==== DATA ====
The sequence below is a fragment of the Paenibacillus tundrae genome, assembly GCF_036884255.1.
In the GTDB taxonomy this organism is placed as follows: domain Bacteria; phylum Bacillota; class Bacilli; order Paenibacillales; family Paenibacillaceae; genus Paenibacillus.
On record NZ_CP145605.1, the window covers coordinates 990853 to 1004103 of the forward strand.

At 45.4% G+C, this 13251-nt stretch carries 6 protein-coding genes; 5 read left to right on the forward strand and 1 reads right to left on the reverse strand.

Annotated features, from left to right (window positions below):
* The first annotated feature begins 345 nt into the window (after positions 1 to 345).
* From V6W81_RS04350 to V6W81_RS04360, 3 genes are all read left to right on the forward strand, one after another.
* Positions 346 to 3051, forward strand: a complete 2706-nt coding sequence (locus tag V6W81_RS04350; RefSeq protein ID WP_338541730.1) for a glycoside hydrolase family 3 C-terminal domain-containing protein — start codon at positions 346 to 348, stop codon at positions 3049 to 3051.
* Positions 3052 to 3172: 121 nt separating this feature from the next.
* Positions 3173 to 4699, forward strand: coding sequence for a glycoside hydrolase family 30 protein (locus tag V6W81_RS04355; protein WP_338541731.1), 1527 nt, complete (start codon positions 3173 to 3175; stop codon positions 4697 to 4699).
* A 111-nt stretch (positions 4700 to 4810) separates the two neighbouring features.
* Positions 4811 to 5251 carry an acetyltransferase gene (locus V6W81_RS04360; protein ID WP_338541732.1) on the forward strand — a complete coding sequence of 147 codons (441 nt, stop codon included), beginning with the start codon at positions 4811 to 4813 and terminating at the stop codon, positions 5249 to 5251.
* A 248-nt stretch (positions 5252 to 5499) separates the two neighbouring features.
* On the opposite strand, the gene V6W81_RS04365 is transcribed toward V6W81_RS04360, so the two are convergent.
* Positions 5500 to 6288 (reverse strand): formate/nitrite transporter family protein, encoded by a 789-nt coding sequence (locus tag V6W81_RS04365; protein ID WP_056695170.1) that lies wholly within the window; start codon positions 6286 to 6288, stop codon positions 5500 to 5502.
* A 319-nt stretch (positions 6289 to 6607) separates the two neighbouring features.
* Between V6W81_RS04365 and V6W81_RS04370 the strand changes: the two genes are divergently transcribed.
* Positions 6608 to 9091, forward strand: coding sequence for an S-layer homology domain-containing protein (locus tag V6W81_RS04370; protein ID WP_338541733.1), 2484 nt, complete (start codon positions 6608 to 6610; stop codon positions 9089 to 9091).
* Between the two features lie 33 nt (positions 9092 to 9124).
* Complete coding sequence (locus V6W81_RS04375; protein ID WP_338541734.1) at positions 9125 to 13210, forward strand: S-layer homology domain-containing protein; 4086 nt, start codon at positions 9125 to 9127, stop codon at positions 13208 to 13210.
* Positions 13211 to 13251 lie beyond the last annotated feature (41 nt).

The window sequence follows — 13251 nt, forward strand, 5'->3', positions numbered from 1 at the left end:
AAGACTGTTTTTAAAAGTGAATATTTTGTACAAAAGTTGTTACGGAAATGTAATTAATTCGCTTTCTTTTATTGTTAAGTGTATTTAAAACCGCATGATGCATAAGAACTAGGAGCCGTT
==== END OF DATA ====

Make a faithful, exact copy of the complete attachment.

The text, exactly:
The sequence below is a fragment of the Paenibacillus tundrae genome, assembly GCF_036884255.1.
In the GTDB taxonomy this organism is placed as follows: domain Bacteria; phylum Bacillota; class Bacilli; order Paenibacillales; family Paenibacillaceae; genus Paenibacillus.
On record NZ_CP145605.1, the window covers coordinates 990853 to 1004103 of the forward strand.

At 45.4% G+C, this 13251-nt stretch carries 6 protein-coding genes; 5 read left to right on the forward strand and 1 reads right to left on the reverse strand.

Annotated features, from left to right (window positions below):
* The first annotated feature begins 345 nt into the window (after positions 1 to 345).
* From V6W81_RS04350 to V6W81_RS04360, 3 genes are all read left to right on the forward strand, one after another.
* Positions 346 to 3051, forward strand: a complete 2706-nt coding sequence (locus tag V6W81_RS04350; RefSeq protein ID WP_338541730.1) for a glycoside hydrolase family 3 C-terminal domain-containing protein — start codon at positions 346 to 348, stop codon at positions 3049 to 3051.
* Positions 3052 to 3172: 121 nt separating this feature from the next.
* Positions 3173 to 4699, forward strand: coding sequence for a glycoside hydrolase family 30 protein (locus tag V6W81_RS04355; protein WP_338541731.1), 1527 nt, complete (start codon positions 3173 to 3175; stop codon positions 4697 to 4699).
* A 111-nt stretch (positions 4700 to 4810) separates the two neighbouring features.
* Positions 4811 to 5251 carry an acetyltransferase gene (locus V6W81_RS04360; protein ID WP_338541732.1) on the forward strand — a complete coding sequence of 147 codons (441 nt, stop codon included), beginning with the start codon at positions 4811 to 4813 and terminating at the stop codon, positions 5249 to 5251.
* A 248-nt stretch (positions 5252 to 5499) separates the two neighbouring features.
* On the opposite strand, the gene V6W81_RS04365 is transcribed toward V6W81_RS04360, so the two are convergent.
* Positions 5500 to 6288 (reverse strand): formate/nitrite transporter family protein, encoded by a 789-nt coding sequence (locus tag V6W81_RS04365; protein ID WP_056695170.1) that lies wholly within the window; start codon positions 6286 to 6288, stop codon positions 5500 to 5502.
* A 319-nt stretch (positions 6289 to 6607) separates the two neighbouring features.
* Between V6W81_RS04365 and V6W81_RS04370 the strand changes: the two genes are divergently transcribed.
* Positions 6608 to 9091, forward strand: coding sequence for an S-layer homology domain-containing protein (locus tag V6W81_RS04370; protein ID WP_338541733.1), 2484 nt, complete (start codon positions 6608 to 6610; stop codon positions 9089 to 9091).
* Between the two features lie 33 nt (positions 9092 to 9124).
* Complete coding sequence (locus V6W81_RS04375; protein ID WP_338541734.1) at positions 9125 to 13210, forward strand: S-layer homology domain-containing protein; 4086 nt, start codon at positions 9125 to 9127, stop codon at positions 13208 to 13210.
* Positions 13211 to 13251 lie beyond the last annotated feature (41 nt).

The window sequence follows — 13251 nt, forward strand, 5'->3', positions numbered from 1 at the left end:
AAGACTGTTTTTAAAAGTGAATATTTTGTACAAAAGTTGTTACGGAAATGTAATTAATTCGCTTTCTTTTATTGTTAAGTGTATTTAAAACCGCATGATGCATAAGAACTAGGAGCCGTT